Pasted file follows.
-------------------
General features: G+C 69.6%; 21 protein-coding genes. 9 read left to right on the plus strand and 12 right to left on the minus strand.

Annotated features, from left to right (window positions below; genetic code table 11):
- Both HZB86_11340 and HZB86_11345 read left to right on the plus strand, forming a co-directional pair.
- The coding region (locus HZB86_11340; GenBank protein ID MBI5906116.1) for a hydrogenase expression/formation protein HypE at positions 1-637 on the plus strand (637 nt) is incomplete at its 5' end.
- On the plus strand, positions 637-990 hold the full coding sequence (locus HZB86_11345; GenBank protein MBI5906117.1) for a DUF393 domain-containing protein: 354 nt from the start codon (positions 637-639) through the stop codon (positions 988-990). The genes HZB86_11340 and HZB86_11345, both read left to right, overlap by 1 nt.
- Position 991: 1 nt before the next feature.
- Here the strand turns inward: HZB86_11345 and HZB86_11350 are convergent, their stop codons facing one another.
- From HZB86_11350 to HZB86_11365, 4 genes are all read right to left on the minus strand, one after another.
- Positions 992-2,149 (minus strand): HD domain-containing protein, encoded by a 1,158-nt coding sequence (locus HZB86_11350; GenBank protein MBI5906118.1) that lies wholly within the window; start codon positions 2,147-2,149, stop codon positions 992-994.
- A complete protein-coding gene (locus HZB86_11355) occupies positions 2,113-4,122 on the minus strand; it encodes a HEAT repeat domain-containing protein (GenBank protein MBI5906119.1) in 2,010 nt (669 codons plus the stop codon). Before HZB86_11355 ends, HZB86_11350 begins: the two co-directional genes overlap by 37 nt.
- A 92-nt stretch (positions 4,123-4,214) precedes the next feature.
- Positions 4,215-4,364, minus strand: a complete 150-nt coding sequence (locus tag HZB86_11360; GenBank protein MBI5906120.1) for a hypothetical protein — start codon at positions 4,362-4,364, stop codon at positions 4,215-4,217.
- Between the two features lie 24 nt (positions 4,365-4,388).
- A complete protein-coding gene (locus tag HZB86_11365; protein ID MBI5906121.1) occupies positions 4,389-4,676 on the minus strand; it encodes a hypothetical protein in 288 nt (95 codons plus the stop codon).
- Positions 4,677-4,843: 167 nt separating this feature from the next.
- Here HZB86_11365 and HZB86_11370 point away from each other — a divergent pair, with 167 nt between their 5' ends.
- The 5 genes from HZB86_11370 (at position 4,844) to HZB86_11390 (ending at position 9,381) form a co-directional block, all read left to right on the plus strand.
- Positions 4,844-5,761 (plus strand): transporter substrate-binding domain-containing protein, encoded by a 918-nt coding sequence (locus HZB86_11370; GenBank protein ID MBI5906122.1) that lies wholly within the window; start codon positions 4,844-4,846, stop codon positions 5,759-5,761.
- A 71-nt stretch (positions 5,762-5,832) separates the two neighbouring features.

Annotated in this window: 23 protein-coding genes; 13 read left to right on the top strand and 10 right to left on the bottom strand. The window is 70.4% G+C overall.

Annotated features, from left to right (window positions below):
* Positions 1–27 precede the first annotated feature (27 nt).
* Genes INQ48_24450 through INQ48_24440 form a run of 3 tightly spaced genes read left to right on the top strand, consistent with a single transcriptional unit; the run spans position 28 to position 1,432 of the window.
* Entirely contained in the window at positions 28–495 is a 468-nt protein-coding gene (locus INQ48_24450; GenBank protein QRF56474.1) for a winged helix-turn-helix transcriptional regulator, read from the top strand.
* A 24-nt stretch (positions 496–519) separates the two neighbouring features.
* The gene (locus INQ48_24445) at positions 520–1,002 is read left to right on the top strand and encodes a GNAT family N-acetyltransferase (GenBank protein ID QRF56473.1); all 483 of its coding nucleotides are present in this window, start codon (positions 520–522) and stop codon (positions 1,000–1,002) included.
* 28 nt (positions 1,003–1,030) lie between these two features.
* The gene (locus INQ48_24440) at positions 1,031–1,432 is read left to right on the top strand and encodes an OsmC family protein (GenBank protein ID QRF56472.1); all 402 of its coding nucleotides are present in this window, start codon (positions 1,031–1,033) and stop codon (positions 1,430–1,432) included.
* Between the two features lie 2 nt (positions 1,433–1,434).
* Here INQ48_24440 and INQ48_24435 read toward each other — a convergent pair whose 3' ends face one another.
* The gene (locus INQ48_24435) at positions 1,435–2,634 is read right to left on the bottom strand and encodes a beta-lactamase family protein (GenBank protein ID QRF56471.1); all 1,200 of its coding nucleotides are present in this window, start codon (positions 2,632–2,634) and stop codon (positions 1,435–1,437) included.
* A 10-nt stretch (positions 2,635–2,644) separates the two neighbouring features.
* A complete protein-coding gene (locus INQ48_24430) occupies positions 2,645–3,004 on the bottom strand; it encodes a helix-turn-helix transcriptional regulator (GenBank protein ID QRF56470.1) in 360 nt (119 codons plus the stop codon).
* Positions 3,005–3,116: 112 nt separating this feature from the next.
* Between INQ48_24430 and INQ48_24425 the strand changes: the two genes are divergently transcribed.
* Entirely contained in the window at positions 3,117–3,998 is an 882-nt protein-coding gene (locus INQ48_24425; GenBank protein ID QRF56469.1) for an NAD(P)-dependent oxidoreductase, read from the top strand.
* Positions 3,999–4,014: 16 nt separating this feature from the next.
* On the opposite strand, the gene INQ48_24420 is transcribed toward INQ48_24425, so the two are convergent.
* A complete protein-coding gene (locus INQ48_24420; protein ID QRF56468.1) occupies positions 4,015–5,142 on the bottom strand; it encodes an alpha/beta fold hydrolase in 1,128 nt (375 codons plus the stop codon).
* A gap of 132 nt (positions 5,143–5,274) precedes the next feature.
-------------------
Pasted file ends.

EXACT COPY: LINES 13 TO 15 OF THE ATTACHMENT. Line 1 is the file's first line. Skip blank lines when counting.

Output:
- Between the two features lie 24 nt (positions 4,365-4,388).
- A complete protein-coding gene (locus tag HZB86_11365; protein ID MBI5906121.1) occupies positions 4,389-4,676 on the minus strand; it encodes a hypothetical protein in 288 nt (95 codons plus the stop codon).
- Positions 4,677-4,843: 167 nt separating this feature from the next.